A team of scientists at the Children’s Research Institute at UT Southwestern (CRI) has become the first to use a tissue-clearing technique to localize a rare stem cell population, in the process cracking open a black box containing detailed information about where blood-forming stem cells are located and how they are maintained. The findings, published in Nature, provide a significant advance toward understanding the microenvironment in which stem cells reside within the bone marrow.
“The bone marrow and blood-forming stem cells are like a haystack with needles inside. Researchers in the past have been able to find a few stem cells, but they’ve only seen a small percentage of the stem cells that are there, so there has been some controversy about where exactly they’re located,” said Dr. Sean Morrison, CRI Director and Mary McDermott Cook Chair in Pediatric Genetics at UT Southwestern Medical Center. “We developed a technique that allows us to digitally reconstruct the entire haystack and see all the needles - all the blood-forming stem cells that are present in the bone marrow - and to know exactly where they are and how far they are from every other cell type.”
The CRI team began by identifying a genetic marker that is almost exclusively expressed in blood-forming stem cells. They took green fluorescent protein from jellyfish and inserted it into the genetic marker to be able to visually identify the stem cells. The fluorescent protein makes the stem cells glow green within the bone marrow.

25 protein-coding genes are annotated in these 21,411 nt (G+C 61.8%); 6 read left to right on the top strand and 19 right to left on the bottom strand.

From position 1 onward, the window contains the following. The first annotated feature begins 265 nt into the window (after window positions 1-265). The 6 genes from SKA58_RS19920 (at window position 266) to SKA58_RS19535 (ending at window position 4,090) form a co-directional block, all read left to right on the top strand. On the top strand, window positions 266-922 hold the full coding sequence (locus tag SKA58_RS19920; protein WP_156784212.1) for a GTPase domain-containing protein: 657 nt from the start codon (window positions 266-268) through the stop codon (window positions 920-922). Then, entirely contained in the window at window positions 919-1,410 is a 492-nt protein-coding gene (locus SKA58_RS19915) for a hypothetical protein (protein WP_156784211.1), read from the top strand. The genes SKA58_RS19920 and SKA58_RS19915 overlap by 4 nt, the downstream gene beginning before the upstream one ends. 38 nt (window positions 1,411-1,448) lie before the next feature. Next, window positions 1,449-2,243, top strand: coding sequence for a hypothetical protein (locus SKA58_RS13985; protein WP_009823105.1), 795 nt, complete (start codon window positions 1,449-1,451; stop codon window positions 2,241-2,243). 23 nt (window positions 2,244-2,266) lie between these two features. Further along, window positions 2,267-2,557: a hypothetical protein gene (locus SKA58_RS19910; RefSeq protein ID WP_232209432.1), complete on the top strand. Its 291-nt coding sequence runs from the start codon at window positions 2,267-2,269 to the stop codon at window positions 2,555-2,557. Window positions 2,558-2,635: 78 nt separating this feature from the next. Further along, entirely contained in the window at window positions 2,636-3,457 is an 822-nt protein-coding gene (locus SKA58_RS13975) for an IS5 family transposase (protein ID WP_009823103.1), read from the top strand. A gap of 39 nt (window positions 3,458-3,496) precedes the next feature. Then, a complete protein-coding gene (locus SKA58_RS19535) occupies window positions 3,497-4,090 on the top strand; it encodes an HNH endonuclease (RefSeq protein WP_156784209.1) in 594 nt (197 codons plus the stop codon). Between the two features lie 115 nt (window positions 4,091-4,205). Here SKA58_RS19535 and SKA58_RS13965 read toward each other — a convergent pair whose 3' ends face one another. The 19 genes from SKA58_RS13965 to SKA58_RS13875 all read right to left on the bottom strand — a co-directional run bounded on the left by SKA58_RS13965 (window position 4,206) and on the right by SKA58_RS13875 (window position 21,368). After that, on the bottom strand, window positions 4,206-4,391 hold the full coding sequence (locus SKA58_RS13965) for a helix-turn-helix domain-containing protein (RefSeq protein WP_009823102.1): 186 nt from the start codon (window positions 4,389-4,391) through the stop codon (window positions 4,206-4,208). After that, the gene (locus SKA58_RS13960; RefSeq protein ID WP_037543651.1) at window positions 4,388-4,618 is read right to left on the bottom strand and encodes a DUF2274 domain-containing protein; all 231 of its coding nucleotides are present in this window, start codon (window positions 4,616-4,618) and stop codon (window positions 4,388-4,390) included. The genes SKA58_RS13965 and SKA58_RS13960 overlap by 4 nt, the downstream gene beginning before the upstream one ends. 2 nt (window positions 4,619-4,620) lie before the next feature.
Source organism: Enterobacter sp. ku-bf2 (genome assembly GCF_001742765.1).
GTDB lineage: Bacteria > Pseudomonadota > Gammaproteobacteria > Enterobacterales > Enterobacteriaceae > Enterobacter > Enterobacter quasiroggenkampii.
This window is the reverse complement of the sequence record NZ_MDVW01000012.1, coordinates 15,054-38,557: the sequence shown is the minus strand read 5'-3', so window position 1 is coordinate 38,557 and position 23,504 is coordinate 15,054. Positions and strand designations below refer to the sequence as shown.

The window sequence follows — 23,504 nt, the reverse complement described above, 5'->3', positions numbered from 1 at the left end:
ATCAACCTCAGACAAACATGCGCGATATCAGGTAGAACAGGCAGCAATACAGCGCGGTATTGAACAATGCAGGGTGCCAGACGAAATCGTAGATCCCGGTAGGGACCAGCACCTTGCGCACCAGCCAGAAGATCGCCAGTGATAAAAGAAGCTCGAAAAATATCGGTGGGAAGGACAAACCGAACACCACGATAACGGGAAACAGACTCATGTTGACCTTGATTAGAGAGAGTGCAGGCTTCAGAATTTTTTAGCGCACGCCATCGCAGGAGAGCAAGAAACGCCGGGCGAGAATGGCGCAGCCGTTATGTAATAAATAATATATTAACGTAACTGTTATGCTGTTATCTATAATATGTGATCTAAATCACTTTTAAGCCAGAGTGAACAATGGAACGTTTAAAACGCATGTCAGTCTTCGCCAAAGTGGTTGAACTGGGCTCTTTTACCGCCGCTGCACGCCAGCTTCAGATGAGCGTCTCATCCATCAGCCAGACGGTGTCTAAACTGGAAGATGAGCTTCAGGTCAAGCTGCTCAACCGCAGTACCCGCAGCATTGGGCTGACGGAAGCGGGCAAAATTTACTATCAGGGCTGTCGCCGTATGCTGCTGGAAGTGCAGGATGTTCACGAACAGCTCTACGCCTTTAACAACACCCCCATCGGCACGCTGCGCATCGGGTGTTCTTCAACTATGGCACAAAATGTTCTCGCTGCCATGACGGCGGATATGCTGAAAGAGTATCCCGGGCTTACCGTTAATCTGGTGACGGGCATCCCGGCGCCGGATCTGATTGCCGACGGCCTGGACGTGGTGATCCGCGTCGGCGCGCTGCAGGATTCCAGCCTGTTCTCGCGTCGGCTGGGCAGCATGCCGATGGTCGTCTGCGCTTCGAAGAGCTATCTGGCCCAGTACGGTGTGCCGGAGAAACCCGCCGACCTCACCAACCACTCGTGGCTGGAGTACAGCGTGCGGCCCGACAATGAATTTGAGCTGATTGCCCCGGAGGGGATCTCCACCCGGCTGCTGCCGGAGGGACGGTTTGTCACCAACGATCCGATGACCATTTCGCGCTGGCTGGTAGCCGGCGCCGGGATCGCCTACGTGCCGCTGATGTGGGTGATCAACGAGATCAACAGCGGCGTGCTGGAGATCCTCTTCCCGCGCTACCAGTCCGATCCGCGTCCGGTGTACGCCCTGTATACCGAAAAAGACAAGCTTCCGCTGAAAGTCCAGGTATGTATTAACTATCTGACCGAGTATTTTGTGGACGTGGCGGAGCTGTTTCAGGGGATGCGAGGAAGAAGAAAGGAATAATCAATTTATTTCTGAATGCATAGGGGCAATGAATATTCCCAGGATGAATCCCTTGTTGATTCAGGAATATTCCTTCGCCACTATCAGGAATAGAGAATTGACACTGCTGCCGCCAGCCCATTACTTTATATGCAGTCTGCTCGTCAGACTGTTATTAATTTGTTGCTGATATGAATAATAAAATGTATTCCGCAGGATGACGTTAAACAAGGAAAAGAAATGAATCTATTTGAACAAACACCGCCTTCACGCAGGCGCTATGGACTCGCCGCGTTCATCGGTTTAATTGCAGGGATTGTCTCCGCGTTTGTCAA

“Using a tissue-clearing technique that makes the bone and bone marrow see-through, and employing a high-resolution, confocal microscope to scan the entire bone marrow compartment, we were able to image large segments of bone marrow to locate every blood-forming stem cell and its relation to other cells,” said Dr. Melih Acar, an Assistant Instructor at CRI and the paper’s first author.
The team’s work yielded new findings and confirmed others: blood-forming stem cells tend to be clustered in the center of the bone marrow, not closer to bone surfaces as some had previously thought; blood-forming stem cells are indeed associated with sinusoidal blood vessels; and there are no spatially distinct niches for dividing and non-dividing blood-forming stem cells.
“With this improved understanding of the microenvironment and mechanisms that maintain blood-forming stem cells, we are closer to being able to replicate the environment for blood-forming stem cells in culture,” said Dr. Morrison, who is also a Cancer Prevention and Research Institute of Texas (CPRIT) Scholar in Cancer Research and a Howard Hughes Medical Institute Investigator. “That achievement would significantly improve the safety and effectiveness of bone marrow transplants and potentially save thousands of additional lives each year.”